According to a report published by The Edition, a local Maldivian media outlet, former President Mohamed Nasheed and his newly formed party will be part of the incoming government and will take oath on Nov. 17 with Muizzu.

“There is going to be no change as a consequence of Dr. Mohamed Muizzu being president,” said Shakyl Ahmed, an LGBTQ activist. “Some say that it will get worse because ‘salaf’ (a group of sheikhs) is on the new president’s side, but the new president definitely won’t make things better for us.”

Ahmed told the Blade he is not hopeful about the new government. He said that the new president doesn’t change the lives of the LGBTQ community in the country.

“Most LGBT people in Maldives are Muslim, so most of them don’t support gay rights in Maldives, even if they are gay,” said Ahmed. “However, they do engage in sexual acts with the same sex in secret. There are a few of us who support gay rights and we are trying to progressively change people’s minds.”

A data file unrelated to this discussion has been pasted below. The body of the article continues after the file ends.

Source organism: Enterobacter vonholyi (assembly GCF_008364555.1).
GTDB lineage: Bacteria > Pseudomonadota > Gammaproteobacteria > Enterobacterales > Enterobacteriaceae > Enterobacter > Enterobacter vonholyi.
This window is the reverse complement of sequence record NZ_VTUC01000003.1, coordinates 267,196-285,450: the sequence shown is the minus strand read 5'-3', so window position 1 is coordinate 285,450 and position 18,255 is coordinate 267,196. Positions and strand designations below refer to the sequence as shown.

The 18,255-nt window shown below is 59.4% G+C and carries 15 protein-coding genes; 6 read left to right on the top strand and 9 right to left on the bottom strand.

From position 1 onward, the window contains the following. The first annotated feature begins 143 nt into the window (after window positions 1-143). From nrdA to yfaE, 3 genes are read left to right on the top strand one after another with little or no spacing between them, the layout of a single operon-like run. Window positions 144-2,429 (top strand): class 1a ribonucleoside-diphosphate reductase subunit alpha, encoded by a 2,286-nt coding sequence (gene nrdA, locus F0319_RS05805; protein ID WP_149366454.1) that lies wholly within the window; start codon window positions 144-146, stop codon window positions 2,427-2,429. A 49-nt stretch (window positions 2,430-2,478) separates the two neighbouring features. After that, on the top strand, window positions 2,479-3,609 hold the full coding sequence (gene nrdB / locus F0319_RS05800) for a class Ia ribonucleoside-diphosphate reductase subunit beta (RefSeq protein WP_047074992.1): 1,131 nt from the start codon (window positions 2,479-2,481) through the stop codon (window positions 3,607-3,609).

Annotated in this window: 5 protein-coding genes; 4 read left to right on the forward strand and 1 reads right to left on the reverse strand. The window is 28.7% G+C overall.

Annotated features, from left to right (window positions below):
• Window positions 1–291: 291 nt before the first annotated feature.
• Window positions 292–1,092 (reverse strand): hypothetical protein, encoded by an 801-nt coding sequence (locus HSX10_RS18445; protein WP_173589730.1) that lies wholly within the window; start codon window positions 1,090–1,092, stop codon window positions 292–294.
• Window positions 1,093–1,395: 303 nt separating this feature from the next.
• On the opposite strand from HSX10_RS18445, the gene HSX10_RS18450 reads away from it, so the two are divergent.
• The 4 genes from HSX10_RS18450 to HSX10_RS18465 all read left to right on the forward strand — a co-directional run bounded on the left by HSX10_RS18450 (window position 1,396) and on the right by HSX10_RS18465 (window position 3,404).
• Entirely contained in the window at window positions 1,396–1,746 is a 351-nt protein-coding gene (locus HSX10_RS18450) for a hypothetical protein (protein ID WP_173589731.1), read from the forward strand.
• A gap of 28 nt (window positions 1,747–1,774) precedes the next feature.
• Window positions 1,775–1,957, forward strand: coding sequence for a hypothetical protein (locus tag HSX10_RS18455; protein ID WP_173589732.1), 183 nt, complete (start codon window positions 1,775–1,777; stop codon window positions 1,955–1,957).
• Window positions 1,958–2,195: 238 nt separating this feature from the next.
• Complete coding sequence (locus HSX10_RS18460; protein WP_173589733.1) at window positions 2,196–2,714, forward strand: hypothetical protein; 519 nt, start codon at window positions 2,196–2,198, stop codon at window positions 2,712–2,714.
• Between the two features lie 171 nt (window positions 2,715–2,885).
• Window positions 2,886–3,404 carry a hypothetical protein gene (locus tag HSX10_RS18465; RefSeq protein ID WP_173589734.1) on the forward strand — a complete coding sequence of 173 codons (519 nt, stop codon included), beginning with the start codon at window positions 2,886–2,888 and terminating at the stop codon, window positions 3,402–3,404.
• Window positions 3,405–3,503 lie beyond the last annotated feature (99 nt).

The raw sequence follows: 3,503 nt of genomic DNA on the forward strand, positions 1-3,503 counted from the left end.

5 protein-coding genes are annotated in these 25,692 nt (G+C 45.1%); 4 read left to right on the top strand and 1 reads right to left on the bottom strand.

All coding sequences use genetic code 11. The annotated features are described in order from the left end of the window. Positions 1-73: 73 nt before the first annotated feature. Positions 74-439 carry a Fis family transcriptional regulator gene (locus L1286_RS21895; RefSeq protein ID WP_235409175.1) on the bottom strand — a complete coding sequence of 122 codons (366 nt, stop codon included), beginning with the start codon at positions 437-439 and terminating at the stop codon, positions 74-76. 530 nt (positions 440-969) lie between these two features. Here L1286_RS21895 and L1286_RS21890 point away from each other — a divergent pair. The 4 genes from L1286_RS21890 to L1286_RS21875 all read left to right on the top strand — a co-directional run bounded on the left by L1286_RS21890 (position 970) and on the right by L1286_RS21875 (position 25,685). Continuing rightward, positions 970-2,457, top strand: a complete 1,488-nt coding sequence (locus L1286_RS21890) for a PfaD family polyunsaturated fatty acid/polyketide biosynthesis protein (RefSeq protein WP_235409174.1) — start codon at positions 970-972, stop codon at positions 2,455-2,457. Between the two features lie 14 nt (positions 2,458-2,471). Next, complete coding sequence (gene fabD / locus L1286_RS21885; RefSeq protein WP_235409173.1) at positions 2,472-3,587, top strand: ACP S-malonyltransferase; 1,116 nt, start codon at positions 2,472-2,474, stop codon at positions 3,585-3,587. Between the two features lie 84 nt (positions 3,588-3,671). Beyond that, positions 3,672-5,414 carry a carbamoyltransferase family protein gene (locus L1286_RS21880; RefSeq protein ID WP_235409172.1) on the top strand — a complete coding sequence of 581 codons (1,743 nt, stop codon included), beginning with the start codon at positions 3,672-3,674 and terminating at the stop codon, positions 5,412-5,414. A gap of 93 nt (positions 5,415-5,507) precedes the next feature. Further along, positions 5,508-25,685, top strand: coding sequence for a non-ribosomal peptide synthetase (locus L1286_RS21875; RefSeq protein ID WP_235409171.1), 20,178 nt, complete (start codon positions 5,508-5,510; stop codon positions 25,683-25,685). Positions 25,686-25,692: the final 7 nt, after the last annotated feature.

Kit Died, another LGBTQ activist, told the Blade the president-elect will make the situation worse for the LGBTQ community in Maldives. Died added he is known to have connections with extremist factions. 

“We have no support from the government at all — our existence itself is a crime — so all crimes against queer folk in this country get ignored,” said Kit. “Queer people get blackmailed, robbed, and sexually assaulted regularly here with no investigation or police report.” 

“The Anti-LGBTQIA+ narrative in Maldives is upheld by the constitution,” added Kit. “The Maldives constitution is one of the few places in the world that mandates all its citizens to be Sunni Muslims. This creates a paradox for citizens who were born into the religion and want to leave or happen to be queer. There’s no space for queerness in the Maldives’ specific variety of Islam, which is stricter than most in practice thanks to the tiny population that is concentrated in very small cities.”

Ankush Kumar is a reporter who has covered many stories for Washington and Los Angeles Blades from Iran, India and Singapore. He recently reported for the Daily Beast. He can be reached at [email protected]. He is on Twitter at @mohitkopinion. 

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Pakistan resumes issuing ID cards to transgender people

Federal Shariat Court in June ruled against trans rights law

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Kami Sid (Courtesy photo)